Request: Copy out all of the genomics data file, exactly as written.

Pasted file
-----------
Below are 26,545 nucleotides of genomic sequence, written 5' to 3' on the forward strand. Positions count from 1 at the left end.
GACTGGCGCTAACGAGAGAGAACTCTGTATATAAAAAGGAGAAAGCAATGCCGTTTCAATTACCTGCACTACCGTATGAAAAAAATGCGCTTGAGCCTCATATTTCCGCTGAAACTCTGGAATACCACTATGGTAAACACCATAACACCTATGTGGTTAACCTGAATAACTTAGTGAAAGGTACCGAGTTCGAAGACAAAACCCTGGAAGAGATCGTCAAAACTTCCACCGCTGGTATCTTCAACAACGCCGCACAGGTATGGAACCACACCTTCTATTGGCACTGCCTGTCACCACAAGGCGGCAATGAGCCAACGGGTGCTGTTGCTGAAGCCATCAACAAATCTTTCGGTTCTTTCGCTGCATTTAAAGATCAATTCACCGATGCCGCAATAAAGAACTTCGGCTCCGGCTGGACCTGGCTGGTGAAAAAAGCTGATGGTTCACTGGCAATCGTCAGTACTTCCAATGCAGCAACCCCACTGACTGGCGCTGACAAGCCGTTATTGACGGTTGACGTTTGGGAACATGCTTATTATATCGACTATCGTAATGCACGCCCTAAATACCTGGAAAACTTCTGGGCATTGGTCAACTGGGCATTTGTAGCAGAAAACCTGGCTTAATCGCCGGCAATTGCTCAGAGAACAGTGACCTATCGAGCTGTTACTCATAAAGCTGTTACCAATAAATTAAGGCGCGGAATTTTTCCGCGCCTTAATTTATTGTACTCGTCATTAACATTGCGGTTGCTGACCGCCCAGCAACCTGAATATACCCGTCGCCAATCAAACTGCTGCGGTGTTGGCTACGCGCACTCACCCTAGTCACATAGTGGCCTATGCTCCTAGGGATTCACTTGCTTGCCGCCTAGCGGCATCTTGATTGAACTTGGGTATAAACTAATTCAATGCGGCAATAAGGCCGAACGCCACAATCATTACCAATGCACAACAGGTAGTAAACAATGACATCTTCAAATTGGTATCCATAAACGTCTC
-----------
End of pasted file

Below are 26,545 nucleotides of genomic sequence, written 5' to 3' on the forward strand. Positions count from 1 at the left end.
GACTGGCGCTAACGAGAGAGAACTCTGTATATAAAAAGGAGAAAGCAATGCCGTTTCAATTACCTGCACTACCGTATGAAAAAAATGCGCTTGAGCCTCATATTTCCGCTGAAACTCTGGAATACCACTATGGTAAACACCATAACACCTATGTGGTTAACCTGAATAACTTAGTGAAAGGTACCGAGTTCGAAGACAAAACCCTGGAAGAGATCGTCAAAACTTCCACCGCTGGTATCTTCAACAACGCCGCACAGGTATGGAACCACACCTTCTATTGGCACTGCCTGTCACCACAAGGCGGCAATGAGCCAACGGGTGCTGTTGCTGAAGCCATCAACAAATCTTTCGGTTCTTTCGCTGCATTTAAAGATCAATTCACCGATGCCGCAATAAAGAACTTCGGCTCCGGCTGGACCTGGCTGGTGAAAAAAGCTGATGGTTCACTGGCAATCGTCAGTACTTCCAATGCAGCAACCCCACTGACTGGCGCTGACAAGCCGTTATTGACGGTTGACGTTTGGGAACATGCTTATTATATCGACTATCGTAATGCACGCCCTAAATACCTGGAAAACTTCTGGGCATTGGTCAACTGGGCATTTGTAGCAGAAAACCTGGCTTAATCGCCGGCAATTGCTCAGAGAACAGTGACCTATCGAGCTGTTACTCATAAAGCTGTTACCAATAAATTAAGGCGCGGAATTTTTCCGCGCCTTAATTTATTGTACTCGTCATTAACATTGCGGTTGCTGACCGCCCAGCAACCTGAATATACCCGTCGCCAATCAAACTGCTGCGGTGTTGGCTACGCGCACTCACCCTAGTCACATAGTGGCCTATGCTCCTAGGGATTCACTTGCTTGCCGCCTAGCGGCATCTTGATTGAACTTGGGTATAAACTAATTCAATGCGGCAATAAGGCCGAACGCCACAATCATTACCAATGCACAACAGGTAGTAAACAATGACATCTTCAAATTGGTATCCATAAACGTCTC